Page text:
Remembering Jeanette “Luna” Rasnack

Luna Rasnack

July 17, 1982 – May 15, 2018

Jeanette “Luna” Rasnack passed away May 15, 2018 in Eugene, OR. She will be remembered by many Birders and is mourned by her community in OR, where she has lived since 2009. She leaves behind her father Carl Rasnack (Deborah), sister Carla Waid (Bryan), brother Joseph Rasnack (Colleen), niece Megan Waid, nephew Samuel Waid, daughter Carlie Joy, special companion Joe and many other relatives.

The family will receive friends at a memorial to Jeanette’s life Tuesday, May 22, 2018 at 2:30 pm, at Dayton United Methodist Church, 215 Ashby St., Dayton, VA. Interment will be private. In lieu of flowers, memorial contributions may be made to White Bird Clinic, 341 E. 12th Ave., Eugene, OR 97401 or online at www.whitebirdclinic.org/donate.

Jeanette Karlene Rasnack Full Obituary

Remembering Luna by Joe Schmisek

published in the Eugene Weekly, May 2018

She loved sitting on the grass lawns and in my garden while I gardened. She loved to sit and wait while I did yard work. She loved going to the river and bathing. She liked going to the parks and going on long walks. She liked to play with leaves, gravel and soil with her hands.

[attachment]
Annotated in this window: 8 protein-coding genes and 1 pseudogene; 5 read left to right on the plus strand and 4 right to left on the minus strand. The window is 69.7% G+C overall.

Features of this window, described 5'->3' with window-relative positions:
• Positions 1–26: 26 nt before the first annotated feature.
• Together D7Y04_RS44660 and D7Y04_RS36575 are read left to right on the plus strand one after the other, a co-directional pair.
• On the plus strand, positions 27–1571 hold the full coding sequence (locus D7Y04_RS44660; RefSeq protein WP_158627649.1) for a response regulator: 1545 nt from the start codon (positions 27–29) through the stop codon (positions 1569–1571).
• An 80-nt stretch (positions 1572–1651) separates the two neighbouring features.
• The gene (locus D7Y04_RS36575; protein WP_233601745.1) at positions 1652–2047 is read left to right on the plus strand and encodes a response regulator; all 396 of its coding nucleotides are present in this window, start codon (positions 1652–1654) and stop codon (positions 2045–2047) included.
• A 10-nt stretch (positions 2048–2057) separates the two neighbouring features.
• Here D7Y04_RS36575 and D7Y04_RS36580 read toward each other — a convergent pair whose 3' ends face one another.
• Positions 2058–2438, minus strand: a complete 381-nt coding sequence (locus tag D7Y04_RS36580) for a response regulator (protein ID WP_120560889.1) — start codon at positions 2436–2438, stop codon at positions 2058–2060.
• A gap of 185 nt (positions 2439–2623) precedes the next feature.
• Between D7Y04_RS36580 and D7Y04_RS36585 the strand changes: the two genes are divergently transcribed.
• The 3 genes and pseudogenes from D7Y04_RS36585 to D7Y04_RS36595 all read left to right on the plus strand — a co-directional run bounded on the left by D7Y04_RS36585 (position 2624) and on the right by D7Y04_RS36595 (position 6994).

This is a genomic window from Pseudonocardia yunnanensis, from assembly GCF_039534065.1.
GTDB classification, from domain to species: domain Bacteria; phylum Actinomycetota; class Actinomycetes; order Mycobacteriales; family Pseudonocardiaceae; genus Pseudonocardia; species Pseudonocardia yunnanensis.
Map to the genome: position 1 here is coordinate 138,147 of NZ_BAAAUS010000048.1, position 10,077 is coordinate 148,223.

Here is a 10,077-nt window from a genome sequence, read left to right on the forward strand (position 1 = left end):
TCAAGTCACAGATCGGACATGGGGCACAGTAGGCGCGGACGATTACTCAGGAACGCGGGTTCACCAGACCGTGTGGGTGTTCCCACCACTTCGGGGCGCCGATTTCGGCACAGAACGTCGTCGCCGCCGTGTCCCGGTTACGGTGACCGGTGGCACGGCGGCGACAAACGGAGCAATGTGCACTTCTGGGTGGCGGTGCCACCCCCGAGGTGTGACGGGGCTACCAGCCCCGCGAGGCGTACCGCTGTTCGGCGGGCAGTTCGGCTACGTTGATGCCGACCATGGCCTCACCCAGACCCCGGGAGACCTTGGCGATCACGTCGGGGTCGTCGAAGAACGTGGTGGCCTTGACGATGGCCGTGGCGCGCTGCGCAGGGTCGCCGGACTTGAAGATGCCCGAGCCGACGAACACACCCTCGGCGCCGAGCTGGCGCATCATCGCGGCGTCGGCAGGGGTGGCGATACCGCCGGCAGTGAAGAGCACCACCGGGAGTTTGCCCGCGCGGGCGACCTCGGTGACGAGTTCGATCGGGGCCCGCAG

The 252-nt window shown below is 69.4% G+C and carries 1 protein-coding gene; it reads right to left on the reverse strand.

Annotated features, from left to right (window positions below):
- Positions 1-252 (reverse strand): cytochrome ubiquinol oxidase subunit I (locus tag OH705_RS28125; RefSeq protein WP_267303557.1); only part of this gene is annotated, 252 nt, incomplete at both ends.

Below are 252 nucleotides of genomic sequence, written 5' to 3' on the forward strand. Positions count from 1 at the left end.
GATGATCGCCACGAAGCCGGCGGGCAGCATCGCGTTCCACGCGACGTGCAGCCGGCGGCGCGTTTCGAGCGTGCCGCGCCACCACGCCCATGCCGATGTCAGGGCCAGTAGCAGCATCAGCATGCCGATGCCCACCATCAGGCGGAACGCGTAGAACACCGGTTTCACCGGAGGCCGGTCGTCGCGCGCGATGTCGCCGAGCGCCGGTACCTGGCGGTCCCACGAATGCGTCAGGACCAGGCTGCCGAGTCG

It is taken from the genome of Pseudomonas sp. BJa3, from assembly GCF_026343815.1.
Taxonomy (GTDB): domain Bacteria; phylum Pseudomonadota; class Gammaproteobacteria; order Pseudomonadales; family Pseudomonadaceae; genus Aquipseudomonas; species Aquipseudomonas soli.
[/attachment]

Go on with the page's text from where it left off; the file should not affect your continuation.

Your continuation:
She liked old and used jewelry and clothing. She liked loose-fitting dresses and skirts with no undergarments.

She liked things that were simple, things with no monetary value.

She liked collecting stone pebbles and walking sticks; she liked earth-friendly things. She liked places of peace, quiet and solitude, and not being around big crowds. She liked to carry old used blankets and loved to only walk.

She loved brushing her hair and me scratching her back and feet.

She loved to go for walks downtown and loved going to the Catholic church and First Christian for breakfast. She loved me taking her to St. Vincent de Paul’s to shop for clothes and to Sweet Life to get her cake.

She loved going to White Bird, and she liked calling Cahoots for rides.

She had an understanding for other people who were poor, in poverty and homeless. She gave me gifts of no monetary value, from her heart. We would sleep behind Vanilla Jill’s and under a maple tree behind Tiny’s Tavern where I met her, and other big maple trees in the Whiteaker neighborhood.

She loved wearing mits with the fingers cut off them and a sweater shawl, and she loved scarves and high-heeled boots, and shoes, and sandals, and cloth ankle bracelets.

She loved to follow me wherever we would go.

She seemed to want to be a free spirit and not to be troubled by how her house looked or people’s judgments about her; she wanted to be free from worries. She said that she really loved me, and she loved a feeling of being free and not too tied down to worries.

We went to the fairgrounds to have dinner and went to First Christian Church; she said she loved the pleasant music. She told me she wanted to know of good angels. She loved the necklaces, rings and bracelets I got her.